If you do not choose a fiduciary, a guardian appointed by a court may end up making financial and medical decisions for you and the intestate statutes of your state will determine who will administer your estate when you have passed. If you’d rather have some control over your life, doing some estate planning now will prevent these scenarios later, according to the article “Fiduciary Agents have power to make decisions you’d prefer to make yourself” from the Pocono Record.
A financial fiduciary is the person you designate under your general durable power of attorney, last will and testament, or trust.
The fiduciary under a power of attorney has the power to make decisions, while you are living, for your financial and legal affairs. The person is named in a legal document called an agent or attorney in fact. This document can be broad, allowing the person to determine how to spend or invest your money, to buy and/or sell your home, etc., or it can permit someone to act on your behalf solely for a specific transaction. You and your estate planning attorney determine what is best.
An agent under a healthcare proxy can make healthcare decisions on your behalf, when you are unable to communicate for yourself because of a severe illness or an injury, or a cognitive condition. It is very important to understand that if you are already incapacitated, you cannot sign documents giving anyone else these powers. They must be prepared before they are needed!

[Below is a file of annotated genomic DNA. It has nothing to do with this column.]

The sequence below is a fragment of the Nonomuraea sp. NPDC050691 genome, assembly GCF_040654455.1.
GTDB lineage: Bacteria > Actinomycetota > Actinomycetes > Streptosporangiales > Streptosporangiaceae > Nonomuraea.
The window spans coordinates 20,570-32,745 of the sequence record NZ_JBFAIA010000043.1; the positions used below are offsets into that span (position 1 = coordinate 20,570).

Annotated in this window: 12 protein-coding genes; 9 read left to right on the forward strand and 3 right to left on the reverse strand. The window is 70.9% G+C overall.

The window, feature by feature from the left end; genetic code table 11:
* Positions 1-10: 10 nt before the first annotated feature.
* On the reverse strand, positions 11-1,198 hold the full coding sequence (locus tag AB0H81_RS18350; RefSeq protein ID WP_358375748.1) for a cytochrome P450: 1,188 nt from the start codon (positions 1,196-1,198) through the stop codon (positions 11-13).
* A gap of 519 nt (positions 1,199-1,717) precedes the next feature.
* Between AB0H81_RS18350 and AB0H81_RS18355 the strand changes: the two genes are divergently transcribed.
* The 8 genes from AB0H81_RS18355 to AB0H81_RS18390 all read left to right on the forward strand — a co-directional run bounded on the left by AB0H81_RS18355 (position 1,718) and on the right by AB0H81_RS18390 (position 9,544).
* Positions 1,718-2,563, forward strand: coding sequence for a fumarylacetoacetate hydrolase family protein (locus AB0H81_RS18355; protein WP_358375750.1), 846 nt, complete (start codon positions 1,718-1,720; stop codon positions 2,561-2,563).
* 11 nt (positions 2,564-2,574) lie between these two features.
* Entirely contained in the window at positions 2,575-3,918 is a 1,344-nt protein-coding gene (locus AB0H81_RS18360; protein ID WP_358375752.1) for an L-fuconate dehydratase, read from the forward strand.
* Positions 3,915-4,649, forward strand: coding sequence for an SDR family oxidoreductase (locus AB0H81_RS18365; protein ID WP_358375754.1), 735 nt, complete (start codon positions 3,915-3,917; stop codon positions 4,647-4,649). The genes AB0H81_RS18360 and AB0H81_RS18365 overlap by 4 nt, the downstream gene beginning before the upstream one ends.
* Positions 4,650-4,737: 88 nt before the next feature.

Some people prefer to have one person serve as both their agent for finances and for healthcare. This allows one person who understands your physical and mental needs to make decisions about home care, assisted living or a skilled nursing facility and have access to the resources to pay for these services. This also means that one person is applying for any government benefits to help pay for this care.
There are times when designating two different agents creates conflict, if the two people don’t agree on the appropriate type of care. One may be more concerned with spending down resources, while another may wish you to receive 24/7 care.
If you appointed someone to serve as your fiduciary many years ago, it is so important that your documents be reviewed and updated. Do you still want that same person to make critical decisions on your behalf? Are they still able or willing to serve? If the person you have chosen lives in another state and wants you to be moved to where they live, will that work for you and your family?
If you have not reviewed your estate plan and your power of attorney documents in recent years, it is strongly recommended you do so now. Many families are now grappling with the results of outdated planning, or no planning at all. Having an updated estate plan and all of the related documents provides peace of mind for you and your loved ones.
Reference: Pocono Record (June 1, 2021) “Fiduciary Agents have power to make decisions you’d prefer to make yourself”
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